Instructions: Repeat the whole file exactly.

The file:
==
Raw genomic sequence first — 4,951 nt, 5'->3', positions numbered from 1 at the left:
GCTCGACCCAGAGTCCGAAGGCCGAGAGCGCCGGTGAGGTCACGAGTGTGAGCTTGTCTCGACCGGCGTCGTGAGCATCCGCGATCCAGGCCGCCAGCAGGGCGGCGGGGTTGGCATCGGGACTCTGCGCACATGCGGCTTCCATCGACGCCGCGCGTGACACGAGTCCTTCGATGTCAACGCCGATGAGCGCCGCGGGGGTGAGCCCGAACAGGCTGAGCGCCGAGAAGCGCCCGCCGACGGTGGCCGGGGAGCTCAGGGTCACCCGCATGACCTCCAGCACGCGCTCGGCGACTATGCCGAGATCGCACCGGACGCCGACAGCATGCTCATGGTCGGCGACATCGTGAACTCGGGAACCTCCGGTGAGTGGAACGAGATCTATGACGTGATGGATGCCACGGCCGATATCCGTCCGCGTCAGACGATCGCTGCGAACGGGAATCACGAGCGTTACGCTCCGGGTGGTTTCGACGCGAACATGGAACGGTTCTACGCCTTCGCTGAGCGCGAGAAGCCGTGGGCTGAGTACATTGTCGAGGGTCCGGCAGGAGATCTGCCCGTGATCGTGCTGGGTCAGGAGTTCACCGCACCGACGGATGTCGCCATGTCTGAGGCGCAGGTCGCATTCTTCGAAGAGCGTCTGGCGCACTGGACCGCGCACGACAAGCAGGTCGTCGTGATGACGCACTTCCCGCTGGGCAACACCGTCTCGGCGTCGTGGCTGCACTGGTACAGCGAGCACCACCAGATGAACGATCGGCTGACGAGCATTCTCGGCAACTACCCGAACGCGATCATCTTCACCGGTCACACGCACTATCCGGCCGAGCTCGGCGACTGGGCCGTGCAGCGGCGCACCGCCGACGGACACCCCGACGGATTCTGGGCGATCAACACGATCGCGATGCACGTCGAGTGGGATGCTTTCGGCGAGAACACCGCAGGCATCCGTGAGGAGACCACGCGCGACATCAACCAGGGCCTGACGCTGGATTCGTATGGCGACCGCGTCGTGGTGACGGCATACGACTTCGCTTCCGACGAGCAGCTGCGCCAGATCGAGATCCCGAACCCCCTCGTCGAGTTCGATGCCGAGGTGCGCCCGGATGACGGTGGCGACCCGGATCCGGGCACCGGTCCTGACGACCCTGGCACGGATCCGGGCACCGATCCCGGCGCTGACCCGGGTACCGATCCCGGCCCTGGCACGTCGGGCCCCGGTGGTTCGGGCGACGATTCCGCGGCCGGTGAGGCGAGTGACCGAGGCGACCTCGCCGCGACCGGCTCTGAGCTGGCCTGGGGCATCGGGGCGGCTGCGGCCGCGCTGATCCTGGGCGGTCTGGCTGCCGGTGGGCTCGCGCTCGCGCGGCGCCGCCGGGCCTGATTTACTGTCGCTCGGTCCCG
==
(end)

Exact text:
Raw genomic sequence first — 4,951 nt, 5'->3', positions numbered from 1 at the left:
GCTCGACCCAGAGTCCGAAGGCCGAGAGCGCCGGTGAGGTCACGAGTGTGAGCTTGTCTCGACCGGCGTCGTGAGCATCCGCGATCCAGGCCGCCAGCAGGGCGGCGGGGTTGGCATCGGGACTCTGCGCACATGCGGCTTCCATCGACGCCGCGCGTGACACGAGTCCTTCGATGTCAACGCCGATGAGCGCCGCGGGGGTGAGCCCGAACAGGCTGAGCGCCGAGAAGCGCCCGCCGACGGTGGCCGGGGAGCTCAGGGTCACCCGCATGACCTCCAGCACGCGCTCGGCGACTATGCCGAGATCGCACCGGACGCCGACAGCATGCTCATGGTCGGCGACATCGTGAACTCGGGAACCTCCGGTGAGTGGAACGAGATCTATGACGTGATGGATGCCACGGCCGATATCCGTCCGCGTCAGACGATCGCTGCGAACGGGAATCACGAGCGTTACGCTCCGGGTGGTTTCGACGCGAACATGGAACGGTTCTACGCCTTCGCTGAGCGCGAGAAGCCGTGGGCTGAGTACATTGTCGAGGGTCCGGCAGGAGATCTGCCCGTGATCGTGCTGGGTCAGGAGTTCACCGCACCGACGGATGTCGCCATGTCTGAGGCGCAGGTCGCATTCTTCGAAGAGCGTCTGGCGCACTGGACCGCGCACGACAAGCAGGTCGTCGTGATGACGCACTTCCCGCTGGGCAACACCGTCTCGGCGTCGTGGCTGCACTGGTACAGCGAGCACCACCAGATGAACGATCGGCTGACGAGCATTCTCGGCAACTACCCGAACGCGATCATCTTCACCGGTCACACGCACTATCCGGCCGAGCTCGGCGACTGGGCCGTGCAGCGGCGCACCGCCGACGGACACCCCGACGGATTCTGGGCGATCAACACGATCGCGATGCACGTCGAGTGGGATGCTTTCGGCGAGAACACCGCAGGCATCCGTGAGGAGACCACGCGCGACATCAACCAGGGCCTGACGCTGGATTCGTATGGCGACCGCGTCGTGGTGACGGCATACGACTTCGCTTCCGACGAGCAGCTGCGCCAGATCGAGATCCCGAACCCCCTCGTCGAGTTCGATGCCGAGGTGCGCCCGGATGACGGTGGCGACCCGGATCCGGGCACCGGTCCTGACGACCCTGGCACGGATCCGGGCACCGATCCCGGCGCTGACCCGGGTACCGATCCCGGCCCTGGCACGTCGGGCCCCGGTGGTTCGGGCGACGATTCCGCGGCCGGTGAGGCGAGTGACCGAGGCGACCTCGCCGCGACCGGCTCTGAGCTGGCCTGGGGCATCGGGGCGGCTGCGGCCGCGCTGATCCTGGGCGGTCTGGCTGCCGGTGGGCTCGCGCTCGCGCGGCGCCGCCGGGCCTGATTTACTGTCGCTCGGTCCCG